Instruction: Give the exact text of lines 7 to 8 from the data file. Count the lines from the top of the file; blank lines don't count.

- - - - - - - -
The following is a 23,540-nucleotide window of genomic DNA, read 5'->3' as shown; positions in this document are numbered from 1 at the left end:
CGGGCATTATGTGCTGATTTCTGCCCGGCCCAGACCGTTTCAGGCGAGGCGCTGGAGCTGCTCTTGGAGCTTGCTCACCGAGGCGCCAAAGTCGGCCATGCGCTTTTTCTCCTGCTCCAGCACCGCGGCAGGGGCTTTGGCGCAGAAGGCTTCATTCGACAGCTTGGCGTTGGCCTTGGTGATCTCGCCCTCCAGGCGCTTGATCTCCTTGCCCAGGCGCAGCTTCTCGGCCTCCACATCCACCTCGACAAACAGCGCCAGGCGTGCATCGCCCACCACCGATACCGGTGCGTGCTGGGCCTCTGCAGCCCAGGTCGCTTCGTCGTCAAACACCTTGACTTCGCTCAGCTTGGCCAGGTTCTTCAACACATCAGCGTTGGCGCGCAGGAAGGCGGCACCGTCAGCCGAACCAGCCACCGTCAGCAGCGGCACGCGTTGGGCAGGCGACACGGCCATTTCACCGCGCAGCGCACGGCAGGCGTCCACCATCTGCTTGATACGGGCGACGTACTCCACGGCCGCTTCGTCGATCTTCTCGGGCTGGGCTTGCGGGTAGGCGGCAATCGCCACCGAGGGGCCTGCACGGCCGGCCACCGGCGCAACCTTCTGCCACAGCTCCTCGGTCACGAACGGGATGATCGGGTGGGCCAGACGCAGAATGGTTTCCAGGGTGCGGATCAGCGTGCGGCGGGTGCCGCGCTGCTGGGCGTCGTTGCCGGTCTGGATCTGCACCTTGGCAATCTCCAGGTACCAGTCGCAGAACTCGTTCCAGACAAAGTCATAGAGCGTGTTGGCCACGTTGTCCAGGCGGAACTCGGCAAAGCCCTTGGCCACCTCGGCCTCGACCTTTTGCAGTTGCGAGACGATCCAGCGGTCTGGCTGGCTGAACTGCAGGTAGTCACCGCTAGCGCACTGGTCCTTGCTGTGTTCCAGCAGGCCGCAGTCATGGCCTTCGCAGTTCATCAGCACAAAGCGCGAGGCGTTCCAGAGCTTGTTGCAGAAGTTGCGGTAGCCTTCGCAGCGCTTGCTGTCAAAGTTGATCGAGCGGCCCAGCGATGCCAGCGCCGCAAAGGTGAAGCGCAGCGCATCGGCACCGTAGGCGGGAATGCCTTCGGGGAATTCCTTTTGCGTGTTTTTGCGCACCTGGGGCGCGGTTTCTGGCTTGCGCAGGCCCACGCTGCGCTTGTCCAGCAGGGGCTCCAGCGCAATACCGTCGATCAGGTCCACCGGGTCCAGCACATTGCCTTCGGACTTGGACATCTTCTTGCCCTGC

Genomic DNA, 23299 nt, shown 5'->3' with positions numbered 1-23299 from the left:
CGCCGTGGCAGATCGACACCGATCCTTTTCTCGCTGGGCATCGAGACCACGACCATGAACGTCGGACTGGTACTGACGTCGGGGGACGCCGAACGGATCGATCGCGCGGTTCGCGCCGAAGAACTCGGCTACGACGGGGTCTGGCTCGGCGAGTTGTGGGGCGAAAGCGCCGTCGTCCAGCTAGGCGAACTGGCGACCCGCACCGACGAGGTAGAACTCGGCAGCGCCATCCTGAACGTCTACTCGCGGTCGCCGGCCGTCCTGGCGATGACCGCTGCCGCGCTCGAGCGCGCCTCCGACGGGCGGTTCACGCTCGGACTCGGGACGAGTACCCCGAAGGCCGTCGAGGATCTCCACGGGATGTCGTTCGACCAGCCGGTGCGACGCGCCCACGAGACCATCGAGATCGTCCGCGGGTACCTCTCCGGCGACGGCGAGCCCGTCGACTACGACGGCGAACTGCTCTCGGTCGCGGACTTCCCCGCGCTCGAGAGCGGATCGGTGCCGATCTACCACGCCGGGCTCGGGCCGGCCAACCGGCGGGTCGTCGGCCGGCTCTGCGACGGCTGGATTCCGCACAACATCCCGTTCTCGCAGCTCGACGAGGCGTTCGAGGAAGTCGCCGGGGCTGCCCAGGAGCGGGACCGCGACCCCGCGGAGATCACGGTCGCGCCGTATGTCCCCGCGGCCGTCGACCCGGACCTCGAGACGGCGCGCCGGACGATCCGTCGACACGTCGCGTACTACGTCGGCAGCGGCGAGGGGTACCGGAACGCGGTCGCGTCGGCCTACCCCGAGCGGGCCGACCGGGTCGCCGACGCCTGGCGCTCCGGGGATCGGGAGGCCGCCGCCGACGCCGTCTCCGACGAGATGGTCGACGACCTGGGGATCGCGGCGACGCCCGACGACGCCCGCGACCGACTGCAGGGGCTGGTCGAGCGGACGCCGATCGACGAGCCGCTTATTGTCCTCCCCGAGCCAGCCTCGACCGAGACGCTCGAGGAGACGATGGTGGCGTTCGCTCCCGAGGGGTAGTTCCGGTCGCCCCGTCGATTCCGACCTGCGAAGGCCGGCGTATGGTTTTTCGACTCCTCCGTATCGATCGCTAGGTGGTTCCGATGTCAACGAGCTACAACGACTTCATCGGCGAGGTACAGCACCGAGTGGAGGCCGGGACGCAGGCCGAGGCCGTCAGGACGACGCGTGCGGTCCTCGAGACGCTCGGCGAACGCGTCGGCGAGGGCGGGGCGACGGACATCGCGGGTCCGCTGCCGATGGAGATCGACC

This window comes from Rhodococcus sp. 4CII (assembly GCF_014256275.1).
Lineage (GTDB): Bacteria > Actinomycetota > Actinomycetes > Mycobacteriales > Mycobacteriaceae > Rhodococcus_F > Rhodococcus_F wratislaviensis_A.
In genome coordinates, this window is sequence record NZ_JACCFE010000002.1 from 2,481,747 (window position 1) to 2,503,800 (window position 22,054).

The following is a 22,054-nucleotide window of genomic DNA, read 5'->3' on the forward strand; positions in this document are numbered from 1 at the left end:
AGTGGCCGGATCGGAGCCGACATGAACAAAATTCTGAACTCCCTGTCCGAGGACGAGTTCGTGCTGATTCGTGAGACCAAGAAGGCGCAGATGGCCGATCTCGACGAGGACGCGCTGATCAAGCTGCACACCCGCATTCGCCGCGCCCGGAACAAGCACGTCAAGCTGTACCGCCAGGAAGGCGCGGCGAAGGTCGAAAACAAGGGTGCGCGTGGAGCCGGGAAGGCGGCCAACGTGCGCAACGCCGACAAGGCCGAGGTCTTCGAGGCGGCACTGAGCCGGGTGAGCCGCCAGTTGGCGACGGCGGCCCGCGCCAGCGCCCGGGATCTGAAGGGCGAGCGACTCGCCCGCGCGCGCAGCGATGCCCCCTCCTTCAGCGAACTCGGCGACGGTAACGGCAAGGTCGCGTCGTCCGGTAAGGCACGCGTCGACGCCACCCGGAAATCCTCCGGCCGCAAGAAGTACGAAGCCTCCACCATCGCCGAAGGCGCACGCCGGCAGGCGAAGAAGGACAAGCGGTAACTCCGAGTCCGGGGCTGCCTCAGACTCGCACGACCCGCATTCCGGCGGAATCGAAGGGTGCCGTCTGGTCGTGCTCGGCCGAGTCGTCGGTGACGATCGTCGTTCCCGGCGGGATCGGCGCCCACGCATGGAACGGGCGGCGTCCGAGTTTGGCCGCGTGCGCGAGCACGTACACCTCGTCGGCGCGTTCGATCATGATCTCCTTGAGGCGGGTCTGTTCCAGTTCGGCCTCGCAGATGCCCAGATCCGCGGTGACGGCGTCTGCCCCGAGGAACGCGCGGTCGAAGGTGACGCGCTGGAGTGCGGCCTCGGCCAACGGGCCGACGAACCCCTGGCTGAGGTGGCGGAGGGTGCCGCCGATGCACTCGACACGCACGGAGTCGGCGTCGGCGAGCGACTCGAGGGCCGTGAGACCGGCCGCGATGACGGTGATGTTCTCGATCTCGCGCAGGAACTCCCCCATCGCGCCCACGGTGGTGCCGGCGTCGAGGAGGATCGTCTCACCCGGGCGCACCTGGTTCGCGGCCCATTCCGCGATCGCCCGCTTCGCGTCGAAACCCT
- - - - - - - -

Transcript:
In genome coordinates, this window is sequence record NZ_JACCFE010000002.1 from 2,481,747 (window position 1) to 2,503,800 (window position 22,054).

The following is a 22,054-nucleotide window of genomic DNA, read 5'->3' on the forward strand; positions in this document are numbered from 1 at the left end: